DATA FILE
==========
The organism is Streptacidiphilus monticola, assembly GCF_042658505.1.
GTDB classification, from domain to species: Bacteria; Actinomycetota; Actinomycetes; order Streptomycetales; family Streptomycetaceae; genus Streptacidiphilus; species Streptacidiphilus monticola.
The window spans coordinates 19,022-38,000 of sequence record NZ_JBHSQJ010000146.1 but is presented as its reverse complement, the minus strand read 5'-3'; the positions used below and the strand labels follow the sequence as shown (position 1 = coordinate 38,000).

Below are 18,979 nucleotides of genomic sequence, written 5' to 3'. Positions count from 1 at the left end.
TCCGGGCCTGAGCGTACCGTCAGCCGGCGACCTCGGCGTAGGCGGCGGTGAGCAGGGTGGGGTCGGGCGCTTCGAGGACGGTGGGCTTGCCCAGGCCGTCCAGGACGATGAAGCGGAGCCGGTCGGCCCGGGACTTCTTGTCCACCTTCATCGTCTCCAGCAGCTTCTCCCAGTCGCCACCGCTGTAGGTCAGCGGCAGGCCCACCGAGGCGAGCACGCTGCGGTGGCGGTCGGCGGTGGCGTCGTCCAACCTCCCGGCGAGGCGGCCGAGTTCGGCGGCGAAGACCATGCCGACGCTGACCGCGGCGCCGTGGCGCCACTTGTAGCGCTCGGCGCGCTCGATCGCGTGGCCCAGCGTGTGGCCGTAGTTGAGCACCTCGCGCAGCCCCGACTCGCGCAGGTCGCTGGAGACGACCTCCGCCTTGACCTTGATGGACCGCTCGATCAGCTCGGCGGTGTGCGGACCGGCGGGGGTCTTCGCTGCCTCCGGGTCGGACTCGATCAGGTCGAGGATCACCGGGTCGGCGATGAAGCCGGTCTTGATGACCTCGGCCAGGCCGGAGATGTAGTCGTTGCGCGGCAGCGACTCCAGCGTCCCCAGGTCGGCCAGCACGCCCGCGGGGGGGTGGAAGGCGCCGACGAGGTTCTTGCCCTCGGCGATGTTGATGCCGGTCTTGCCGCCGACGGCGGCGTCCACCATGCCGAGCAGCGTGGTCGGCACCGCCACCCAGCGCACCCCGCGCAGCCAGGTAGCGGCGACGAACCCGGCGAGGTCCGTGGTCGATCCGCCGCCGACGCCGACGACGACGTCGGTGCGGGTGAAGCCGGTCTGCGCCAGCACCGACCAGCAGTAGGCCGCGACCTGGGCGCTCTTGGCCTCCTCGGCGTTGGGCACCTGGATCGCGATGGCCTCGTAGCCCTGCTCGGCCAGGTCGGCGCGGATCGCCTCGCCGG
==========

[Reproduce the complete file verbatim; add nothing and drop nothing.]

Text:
The organism is Streptacidiphilus monticola, assembly GCF_042658505.1.
GTDB classification, from domain to species: Bacteria; Actinomycetota; Actinomycetes; order Streptomycetales; family Streptomycetaceae; genus Streptacidiphilus; species Streptacidiphilus monticola.
The window spans coordinates 19,022-38,000 of sequence record NZ_JBHSQJ010000146.1 but is presented as its reverse complement, the minus strand read 5'-3'; the positions used below and the strand labels follow the sequence as shown (position 1 = coordinate 38,000).

Below are 18,979 nucleotides of genomic sequence, written 5' to 3'. Positions count from 1 at the left end.
TCCGGGCCTGAGCGTACCGTCAGCCGGCGACCTCGGCGTAGGCGGCGGTGAGCAGGGTGGGGTCGGGCGCTTCGAGGACGGTGGGCTTGCCCAGGCCGTCCAGGACGATGAAGCGGAGCCGGTCGGCCCGGGACTTCTTGTCCACCTTCATCGTCTCCAGCAGCTTCTCCCAGTCGCCACCGCTGTAGGTCAGCGGCAGGCCCACCGAGGCGAGCACGCTGCGGTGGCGGTCGGCGGTGGCGTCGTCCAACCTCCCGGCGAGGCGGCCGAGTTCGGCGGCGAAGACCATGCCGACGCTGACCGCGGCGCCGTGGCGCCACTTGTAGCGCTCGGCGCGCTCGATCGCGTGGCCCAGCGTGTGGCCGTAGTTGAGCACCTCGCGCAGCCCCGACTCGCGCAGGTCGCTGGAGACGACCTCCGCCTTGACCTTGATGGACCGCTCGATCAGCTCGGCGGTGTGCGGACCGGCGGGGGTCTTCGCTGCCTCCGGGTCGGACTCGATCAGGTCGAGGATCACCGGGTCGGCGATGAAGCCGGTCTTGATGACCTCGGCCAGGCCGGAGATGTAGTCGTTGCGCGGCAGCGACTCCAGCGTCCCCAGGTCGGCCAGCACGCCCGCGGGGGGGTGGAAGGCGCCGACGAGGTTCTTGCCCTCGGCGATGTTGATGCCGGTCTTGCCGCCGACGGCGGCGTCCACCATGCCGAGCAGCGTGGTCGGCACCGCCACCCAGCGCACCCCGCGCAGCCAGGTAGCGGCGACGAACCCGGCGAGGTCCGTGGTCGATCCGCCGCCGACGCCGACGACGACGTCGGTGCGGGTGAAGCCGGTCTGCGCCAGCACCGACCAGCAGTAGGCCGCGACCTGGGCGCTCTTGGCCTCCTCGGCGTTGGGCACCTGGATCGCGATGGCCTCGTAGCCCTGCTCGGCCAGGTCGGCGCGGATCGCCTCGCCGG